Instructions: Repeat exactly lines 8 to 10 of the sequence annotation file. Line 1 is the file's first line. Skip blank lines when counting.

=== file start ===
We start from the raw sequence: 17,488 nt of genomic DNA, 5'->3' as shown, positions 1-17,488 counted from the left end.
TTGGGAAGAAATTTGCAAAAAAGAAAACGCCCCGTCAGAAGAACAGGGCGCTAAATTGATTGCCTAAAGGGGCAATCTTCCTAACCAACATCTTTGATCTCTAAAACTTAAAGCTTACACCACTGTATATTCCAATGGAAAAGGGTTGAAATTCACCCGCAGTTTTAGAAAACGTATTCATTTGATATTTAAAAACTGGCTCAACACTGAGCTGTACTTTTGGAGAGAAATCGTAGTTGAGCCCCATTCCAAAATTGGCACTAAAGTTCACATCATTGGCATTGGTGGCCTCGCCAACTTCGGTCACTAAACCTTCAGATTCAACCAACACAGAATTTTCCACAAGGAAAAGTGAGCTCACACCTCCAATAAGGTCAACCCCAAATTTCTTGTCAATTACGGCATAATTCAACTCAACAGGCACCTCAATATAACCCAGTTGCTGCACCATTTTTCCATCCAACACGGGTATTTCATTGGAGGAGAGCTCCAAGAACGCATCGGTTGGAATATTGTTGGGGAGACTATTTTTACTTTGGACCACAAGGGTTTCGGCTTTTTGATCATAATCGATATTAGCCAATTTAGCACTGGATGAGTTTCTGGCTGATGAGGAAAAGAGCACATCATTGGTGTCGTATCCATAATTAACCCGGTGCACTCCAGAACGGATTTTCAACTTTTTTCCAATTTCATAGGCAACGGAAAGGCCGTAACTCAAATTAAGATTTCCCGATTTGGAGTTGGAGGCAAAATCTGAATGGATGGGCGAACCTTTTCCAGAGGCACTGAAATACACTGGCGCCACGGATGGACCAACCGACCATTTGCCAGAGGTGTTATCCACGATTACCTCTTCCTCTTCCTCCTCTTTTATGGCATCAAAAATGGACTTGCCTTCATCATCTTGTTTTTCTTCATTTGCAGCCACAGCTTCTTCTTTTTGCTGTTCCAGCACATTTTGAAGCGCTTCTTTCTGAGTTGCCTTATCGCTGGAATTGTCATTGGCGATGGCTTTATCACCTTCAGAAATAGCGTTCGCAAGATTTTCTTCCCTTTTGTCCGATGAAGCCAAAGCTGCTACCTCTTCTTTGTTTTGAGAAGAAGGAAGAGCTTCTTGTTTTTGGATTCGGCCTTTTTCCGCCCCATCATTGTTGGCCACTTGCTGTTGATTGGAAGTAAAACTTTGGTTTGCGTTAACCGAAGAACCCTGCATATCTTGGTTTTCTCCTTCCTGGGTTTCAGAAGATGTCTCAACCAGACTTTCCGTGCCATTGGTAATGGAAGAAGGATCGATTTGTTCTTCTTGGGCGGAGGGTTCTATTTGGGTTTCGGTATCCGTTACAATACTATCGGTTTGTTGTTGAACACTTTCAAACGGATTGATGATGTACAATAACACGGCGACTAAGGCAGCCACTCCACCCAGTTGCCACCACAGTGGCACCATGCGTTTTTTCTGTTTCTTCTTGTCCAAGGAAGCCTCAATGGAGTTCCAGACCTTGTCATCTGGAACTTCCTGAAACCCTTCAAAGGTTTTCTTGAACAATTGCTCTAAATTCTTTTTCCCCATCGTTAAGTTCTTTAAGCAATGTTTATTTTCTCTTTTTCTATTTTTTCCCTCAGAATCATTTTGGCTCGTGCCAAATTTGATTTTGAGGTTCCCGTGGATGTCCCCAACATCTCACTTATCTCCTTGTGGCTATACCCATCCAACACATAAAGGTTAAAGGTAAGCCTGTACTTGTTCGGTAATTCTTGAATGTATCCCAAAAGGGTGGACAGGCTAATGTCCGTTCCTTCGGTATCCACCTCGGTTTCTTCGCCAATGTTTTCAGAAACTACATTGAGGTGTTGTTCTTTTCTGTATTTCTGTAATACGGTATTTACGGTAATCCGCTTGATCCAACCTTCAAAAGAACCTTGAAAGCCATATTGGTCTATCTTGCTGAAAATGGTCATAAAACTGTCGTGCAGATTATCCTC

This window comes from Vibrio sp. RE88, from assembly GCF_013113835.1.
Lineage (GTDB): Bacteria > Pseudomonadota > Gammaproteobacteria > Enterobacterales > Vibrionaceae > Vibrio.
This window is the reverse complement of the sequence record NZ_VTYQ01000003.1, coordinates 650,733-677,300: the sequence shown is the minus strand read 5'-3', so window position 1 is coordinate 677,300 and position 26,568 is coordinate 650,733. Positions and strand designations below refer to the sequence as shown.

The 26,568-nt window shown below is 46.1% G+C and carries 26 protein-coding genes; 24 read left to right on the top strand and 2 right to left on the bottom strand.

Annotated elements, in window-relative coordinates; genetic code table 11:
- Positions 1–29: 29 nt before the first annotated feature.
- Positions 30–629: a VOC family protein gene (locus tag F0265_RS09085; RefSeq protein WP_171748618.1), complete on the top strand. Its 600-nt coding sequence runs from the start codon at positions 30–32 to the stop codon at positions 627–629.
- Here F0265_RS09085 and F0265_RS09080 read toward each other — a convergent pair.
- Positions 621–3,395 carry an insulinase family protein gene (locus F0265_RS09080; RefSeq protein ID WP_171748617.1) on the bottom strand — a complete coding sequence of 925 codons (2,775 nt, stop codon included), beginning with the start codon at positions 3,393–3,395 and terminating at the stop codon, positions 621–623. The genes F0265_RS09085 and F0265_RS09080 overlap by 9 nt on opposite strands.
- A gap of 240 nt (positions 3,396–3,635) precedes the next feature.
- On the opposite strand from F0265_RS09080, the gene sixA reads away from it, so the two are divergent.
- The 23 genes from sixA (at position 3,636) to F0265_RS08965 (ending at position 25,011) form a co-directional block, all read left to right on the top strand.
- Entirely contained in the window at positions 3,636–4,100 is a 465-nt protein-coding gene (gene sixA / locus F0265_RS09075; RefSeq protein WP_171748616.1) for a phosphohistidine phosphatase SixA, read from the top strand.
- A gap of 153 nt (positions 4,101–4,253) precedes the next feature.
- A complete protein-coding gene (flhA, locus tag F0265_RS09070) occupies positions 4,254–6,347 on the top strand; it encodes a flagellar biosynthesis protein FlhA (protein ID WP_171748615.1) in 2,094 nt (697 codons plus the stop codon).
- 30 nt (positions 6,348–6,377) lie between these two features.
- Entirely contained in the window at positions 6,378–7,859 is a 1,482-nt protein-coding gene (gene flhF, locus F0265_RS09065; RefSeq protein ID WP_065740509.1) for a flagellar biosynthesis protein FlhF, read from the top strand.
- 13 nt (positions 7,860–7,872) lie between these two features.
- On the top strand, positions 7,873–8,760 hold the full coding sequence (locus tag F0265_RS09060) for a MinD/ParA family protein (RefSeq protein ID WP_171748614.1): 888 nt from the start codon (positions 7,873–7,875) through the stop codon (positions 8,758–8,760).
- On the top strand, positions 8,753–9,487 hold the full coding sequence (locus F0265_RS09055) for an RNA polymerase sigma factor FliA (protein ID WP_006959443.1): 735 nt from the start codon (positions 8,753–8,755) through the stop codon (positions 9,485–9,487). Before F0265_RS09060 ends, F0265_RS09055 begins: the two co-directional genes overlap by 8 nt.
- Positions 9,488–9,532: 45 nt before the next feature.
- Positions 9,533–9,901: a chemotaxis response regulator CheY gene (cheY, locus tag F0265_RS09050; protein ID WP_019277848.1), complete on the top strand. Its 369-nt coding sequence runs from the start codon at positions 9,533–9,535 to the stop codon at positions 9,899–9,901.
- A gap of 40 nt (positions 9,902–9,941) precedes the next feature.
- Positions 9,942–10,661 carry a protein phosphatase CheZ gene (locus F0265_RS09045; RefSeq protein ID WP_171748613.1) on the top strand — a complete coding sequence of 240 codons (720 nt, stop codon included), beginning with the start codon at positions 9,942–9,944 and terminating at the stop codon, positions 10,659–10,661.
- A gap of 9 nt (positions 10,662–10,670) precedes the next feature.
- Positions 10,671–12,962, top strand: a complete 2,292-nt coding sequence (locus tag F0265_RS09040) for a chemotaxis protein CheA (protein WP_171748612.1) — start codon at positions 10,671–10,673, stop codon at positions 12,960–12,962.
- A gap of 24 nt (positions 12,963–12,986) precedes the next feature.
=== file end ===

- Positions 1–29: 29 nt before the first annotated feature.
- Positions 30–629: a VOC family protein gene (locus tag F0265_RS09085; RefSeq protein WP_171748618.1), complete on the top strand. Its 600-nt coding sequence runs from the start codon at positions 30–32 to the stop codon at positions 627–629.
- Here F0265_RS09085 and F0265_RS09080 read toward each other — a convergent pair.